Private Prison In Downtown San Diego To Stay Open Despite Order By Biden
A privately-operated federal detention facility in downtown San Diego recently got an extension to keep the facility open longer. The Western Region Detention Facility operated by the GEO Group was one of a class of private prisons targeted for extinction in an executive order by President Biden. But the facility recently announced it has been given a six-month contract extension by the Federal Marshals Service, and after that, the facility may find a new home in the small town of McFarland in Kern County.
San Diego Union-Tribune reporter Kristina Davis spoke with KPBS Midday Edition about the recent report she did on the prison's extension.
President Biden's executive order aimed to phase out the federal relationship with private prisons.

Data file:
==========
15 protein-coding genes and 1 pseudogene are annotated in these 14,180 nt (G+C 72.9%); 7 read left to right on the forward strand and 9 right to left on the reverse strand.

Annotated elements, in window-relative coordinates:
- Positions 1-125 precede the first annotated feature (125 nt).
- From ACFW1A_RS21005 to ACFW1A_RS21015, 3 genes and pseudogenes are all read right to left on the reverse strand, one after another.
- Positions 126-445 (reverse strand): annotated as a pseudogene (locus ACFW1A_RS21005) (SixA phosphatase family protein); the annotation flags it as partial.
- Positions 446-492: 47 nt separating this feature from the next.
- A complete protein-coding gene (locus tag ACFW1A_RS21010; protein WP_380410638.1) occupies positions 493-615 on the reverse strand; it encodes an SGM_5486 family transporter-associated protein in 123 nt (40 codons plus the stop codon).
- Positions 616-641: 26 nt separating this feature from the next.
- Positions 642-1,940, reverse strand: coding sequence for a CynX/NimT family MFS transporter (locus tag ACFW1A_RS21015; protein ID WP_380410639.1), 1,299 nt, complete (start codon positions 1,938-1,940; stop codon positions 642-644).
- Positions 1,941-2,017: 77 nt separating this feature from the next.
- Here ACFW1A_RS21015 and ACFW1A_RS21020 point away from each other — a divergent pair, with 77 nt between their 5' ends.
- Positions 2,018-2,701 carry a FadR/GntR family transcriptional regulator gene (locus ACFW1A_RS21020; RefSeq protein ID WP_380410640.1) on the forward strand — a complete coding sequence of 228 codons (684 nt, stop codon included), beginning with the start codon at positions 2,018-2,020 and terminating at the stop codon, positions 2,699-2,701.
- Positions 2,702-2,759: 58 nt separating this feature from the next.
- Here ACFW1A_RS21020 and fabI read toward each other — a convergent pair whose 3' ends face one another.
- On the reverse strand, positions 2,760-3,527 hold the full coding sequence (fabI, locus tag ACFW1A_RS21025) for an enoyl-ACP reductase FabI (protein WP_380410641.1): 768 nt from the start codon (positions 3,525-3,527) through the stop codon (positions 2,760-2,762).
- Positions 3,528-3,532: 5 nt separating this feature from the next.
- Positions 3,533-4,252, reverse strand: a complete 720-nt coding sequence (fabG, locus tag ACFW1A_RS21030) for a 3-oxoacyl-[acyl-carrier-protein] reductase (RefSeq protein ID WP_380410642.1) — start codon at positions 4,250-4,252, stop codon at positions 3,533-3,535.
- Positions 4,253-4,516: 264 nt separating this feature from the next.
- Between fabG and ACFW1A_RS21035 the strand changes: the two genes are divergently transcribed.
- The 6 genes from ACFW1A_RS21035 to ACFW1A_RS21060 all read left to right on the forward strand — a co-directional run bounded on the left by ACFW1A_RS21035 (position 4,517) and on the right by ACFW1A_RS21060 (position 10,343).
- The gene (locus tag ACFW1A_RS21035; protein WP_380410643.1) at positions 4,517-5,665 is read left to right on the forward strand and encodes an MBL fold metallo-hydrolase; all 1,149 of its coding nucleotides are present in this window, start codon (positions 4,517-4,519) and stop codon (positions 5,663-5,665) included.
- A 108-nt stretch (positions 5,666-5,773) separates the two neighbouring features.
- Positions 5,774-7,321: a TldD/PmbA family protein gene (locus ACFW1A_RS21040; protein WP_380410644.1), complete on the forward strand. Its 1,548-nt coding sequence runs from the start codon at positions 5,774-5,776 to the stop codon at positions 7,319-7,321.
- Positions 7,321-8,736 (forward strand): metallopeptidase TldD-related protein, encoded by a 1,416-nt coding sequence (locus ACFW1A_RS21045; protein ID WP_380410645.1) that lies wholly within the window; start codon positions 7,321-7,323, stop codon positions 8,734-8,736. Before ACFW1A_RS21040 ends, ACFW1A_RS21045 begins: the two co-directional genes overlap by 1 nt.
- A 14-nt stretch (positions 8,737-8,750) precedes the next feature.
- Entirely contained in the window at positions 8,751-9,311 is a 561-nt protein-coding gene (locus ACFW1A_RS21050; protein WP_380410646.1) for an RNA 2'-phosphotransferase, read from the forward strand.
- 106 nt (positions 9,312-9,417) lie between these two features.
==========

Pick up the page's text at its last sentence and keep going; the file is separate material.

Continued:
"The reasoning that he gives behind that is really more of like a criminal justice reform aim. He talks about using this as a way to decrease incarceration levels so the criminal justice system can turn its focus more onto rehabilitation efforts," Davis said. "What the executive order does, is it says that the Department of Justice cannot renew any contracts with these private prisons. The contract for Western Region, was supposed to be up next week, so it should be closing next week. But there was an announcement this week that it has received a six-month extension."
Davis said the GEO Group announced the extension, but did not say the reasoning behind it.
The detention facility is located where the old county jail used to be located in downtown San Diego and has a capacity of 770 beds. It houses those charged with federal crimes, who have not yet been convicted, Davis said.